Songs and Ballads from Perthshire

Various performers

Greentrax CDTRAX 9024

Belle Stewart: Ower Yon Hill There Lives a Lassie / Frank and Ruby / Boggie's Bonnie Belle. Sheila Stewart: The Maid of Culmore /Hatton Woods. Willie MacPhee: Jamie Foyers. Bella Higgins: Late Last Night I Was Asked To A Wedding. Jock White: Tifty's Annie. Betty (Dolly) White: The Green Bushes. Charlotte Higgins: Jean McLean / Susie Pirate (Lord Bateman)/Lowlands of Lowlands. John Higgins: In A Garden a Lady Walking. Martha Reid: The Elfin Knight / The Banks O Airdery O / I'll Cut Off My Long Yellow Hair / The Farmer's Curst Wife / Lord Randal / Falkirk Fair. John MacDonald: The Golden Vanity. John Reid: The Golden Vanity. Willie Townsley: The Tinker's Waddin. Stewart McPhee: The Tinker's Waddin. Ruby Kelbie: Bank O Red Roses. Tommy Bonthrone: The Dyin Ploughboy / The Boys of Bayview / The Flower of Strathmore.
Cover picture In 1954 Hamish Henderson met a young journalist called Maurice Fleming.  Learning that Maurice was from Blairgowrie, Hamish asked him if there was any chance that he might try to find the author of a song that Hamish had recently come across.  The song was The Berryfields o Blair and it wasn't long before Maurice Fleming was knocking on the door of Belle Stewart, one of the most important traditional singers to have been discovered in the latter half of the 20th century.  Belle had, of course, composed The Berryfields o Blair and she was soon singing the song to Maurice.  But that was not all.  Maurice discovered that most of Belle's extended family also sang songs and told stories, and so Maurice quickly contacted Hamish Henderson who arranged for the School of Scottish Studies in Edinburgh to provide Maurice with a tape recorder so that he could carry out fieldwork in the Perthshire berry fields.  When the tapes were sent back to Edinburgh Hamish Henderson was amazed to hear so many songs and ballads that he thought had disappeared from the oral tradition.  One song, a version of The False Knight on the Road that was sung by Bella Higgins, Belle Stewart's sister-in-law, really amazed Hamish, who realized that if he was to find such material, then he too had to spend more time with Scotland's travelling people.  (You can hear Bella's The False Knight on the Road on the CD The Muckle Sangs, Greentrax CDTRAX9005, an album that also contains recordings by many other great Scottish Traveller singers.)  The CD Songs and Ballads from Perthshire offers a selection of the recordings that Maurice Fleming made in the 1950s and, as expected, it features the singing of some remarkable Traveller singers.  (There is one exception, namely Tommy Bonthrone, a non-Traveller, but more about him later.)  Some of these recordings, which were made over fifty years ago, are perhaps not of the greatest fidelity.  But, despite this, I am pleased that they have been issued, because there are some hidden gems here, and now, at last, we can all hear just what it was that so excited Maurice and Hamish all those years ago. 

Belle Stewart and her daughter Sheila are possibly the best known singers to be heard here, and I have to agree with Maurice Fleming when he writes, 'I have always been of the opinion that, but for Hamish (Henderson's) discovery of Jeannie Robertson, Belle would have received greater acclaim than she did.  It was her fate to be always overshadowed.'  Well, I for one never ranked Belle as anything less that Jeannie when it came to singing and I am firmly of the opinion that Sheila is, today, the equal of her remarkable mother.  Many years ago Sheila sang her version of Jamie Foyers to my father, who had fought in North Africa and Italy during the war.  It was the only time that I recall seeing my father cry.  Here we have Jamie Foyers sung by Willie McPhee, a distant relative of Belle's husband, Alec, and it is just as moving.  If you want to know more about Willie McPhee, then take a look at Sheila Douglas's excellent biography, Last of the Tinsmiths, which chronicles the life of a remarkable man.  And there is also a track from Bella Higgins, Late Last Night I was Asked to a Wedding, a song that I first heard being sung by Belle Stewart, who probably learnt it from Bella.  One song that Belle sings here, Frank and Ruby, is one of her own songs, written about her good friends Frank and Ruby Kelbie, who lived in Banff but who often visited Blairgowrie, and Ruby can be heard singing a good version of Banks o Red Roses here.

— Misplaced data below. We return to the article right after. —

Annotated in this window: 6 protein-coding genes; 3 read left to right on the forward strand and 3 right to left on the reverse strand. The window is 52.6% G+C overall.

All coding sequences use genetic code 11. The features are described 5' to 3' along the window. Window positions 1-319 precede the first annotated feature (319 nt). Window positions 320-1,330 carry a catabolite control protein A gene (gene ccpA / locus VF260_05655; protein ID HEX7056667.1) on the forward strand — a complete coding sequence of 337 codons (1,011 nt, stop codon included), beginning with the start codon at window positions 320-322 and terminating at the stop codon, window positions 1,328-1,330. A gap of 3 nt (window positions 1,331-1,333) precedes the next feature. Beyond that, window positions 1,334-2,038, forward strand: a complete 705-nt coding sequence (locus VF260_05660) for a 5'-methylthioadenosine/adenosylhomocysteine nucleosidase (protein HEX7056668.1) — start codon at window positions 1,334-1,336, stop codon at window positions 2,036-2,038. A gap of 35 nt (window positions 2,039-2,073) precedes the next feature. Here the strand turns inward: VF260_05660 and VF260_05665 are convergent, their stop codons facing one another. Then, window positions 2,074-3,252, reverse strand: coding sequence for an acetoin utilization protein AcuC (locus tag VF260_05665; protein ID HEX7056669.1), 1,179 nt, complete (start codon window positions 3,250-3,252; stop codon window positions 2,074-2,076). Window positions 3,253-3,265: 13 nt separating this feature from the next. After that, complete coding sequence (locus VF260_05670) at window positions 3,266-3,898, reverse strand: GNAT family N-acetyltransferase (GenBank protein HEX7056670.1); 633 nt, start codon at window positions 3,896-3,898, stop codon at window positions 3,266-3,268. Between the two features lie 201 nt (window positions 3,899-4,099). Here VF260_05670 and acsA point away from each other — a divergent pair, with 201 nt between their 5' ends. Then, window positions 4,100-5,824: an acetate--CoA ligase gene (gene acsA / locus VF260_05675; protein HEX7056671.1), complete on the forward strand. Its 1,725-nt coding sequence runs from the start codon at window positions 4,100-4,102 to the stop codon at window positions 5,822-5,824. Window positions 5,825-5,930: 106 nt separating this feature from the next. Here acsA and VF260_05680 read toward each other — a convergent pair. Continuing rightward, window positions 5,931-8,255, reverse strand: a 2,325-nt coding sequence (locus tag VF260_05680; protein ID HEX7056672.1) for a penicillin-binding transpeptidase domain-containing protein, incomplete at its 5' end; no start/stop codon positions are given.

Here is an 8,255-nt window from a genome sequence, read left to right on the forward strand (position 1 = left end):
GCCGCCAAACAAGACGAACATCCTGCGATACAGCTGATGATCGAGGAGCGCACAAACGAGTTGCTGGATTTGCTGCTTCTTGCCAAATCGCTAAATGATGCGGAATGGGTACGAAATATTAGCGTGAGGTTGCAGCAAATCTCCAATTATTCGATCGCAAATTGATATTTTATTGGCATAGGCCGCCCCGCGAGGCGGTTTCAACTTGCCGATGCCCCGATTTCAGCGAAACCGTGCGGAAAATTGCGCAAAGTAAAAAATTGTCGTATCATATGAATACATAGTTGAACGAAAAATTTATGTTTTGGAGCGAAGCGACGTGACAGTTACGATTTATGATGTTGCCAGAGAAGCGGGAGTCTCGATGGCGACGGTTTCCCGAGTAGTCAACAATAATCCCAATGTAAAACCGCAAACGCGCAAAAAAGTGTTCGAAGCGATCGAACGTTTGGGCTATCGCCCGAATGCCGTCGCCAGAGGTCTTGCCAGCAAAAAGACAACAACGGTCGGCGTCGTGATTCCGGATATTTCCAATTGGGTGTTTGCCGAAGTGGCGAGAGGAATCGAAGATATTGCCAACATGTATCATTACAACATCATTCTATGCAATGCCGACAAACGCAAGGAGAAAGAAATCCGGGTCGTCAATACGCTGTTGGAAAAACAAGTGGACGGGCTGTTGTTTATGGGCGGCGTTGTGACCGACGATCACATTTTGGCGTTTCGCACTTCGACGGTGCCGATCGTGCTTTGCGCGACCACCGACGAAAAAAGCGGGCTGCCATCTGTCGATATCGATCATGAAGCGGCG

Jock White, who was camped in the berry fields when Maurice Fleming came across him, gives us a good version of the ever popular ballad of Tifty's Annie, while his 13 year old daughter Betty (Dolly) White provides a beautifully sung Green Bushes.  It seems that quite a number of the young Travellers at Blairgowrie liked to sing.  There is also a recording of The Golden Vanity on the CD that is sung by 10 year old John MacDonald and, elsewhere, we can hear recordings made of a youthful Angela Brazil who was stopping at Blairgowrie with her family when Hamish Henderson and Peter Kennedy met her in the '50s.  (Musical Traditions The Brazil Family.  Down By the Old River Side MTCD345-7).  Cecil Sharp said that he was surprised to find youthful singers in the Appalachians when he was there during the period 1916 – 1918.  I suspect that the Appalachian settlers lived in close family groups in isolated locations and that all members of these groups would be entertained by songs and stories, and the same, I think, can be said of the Travellers, many of whom lived in close proximity to one another.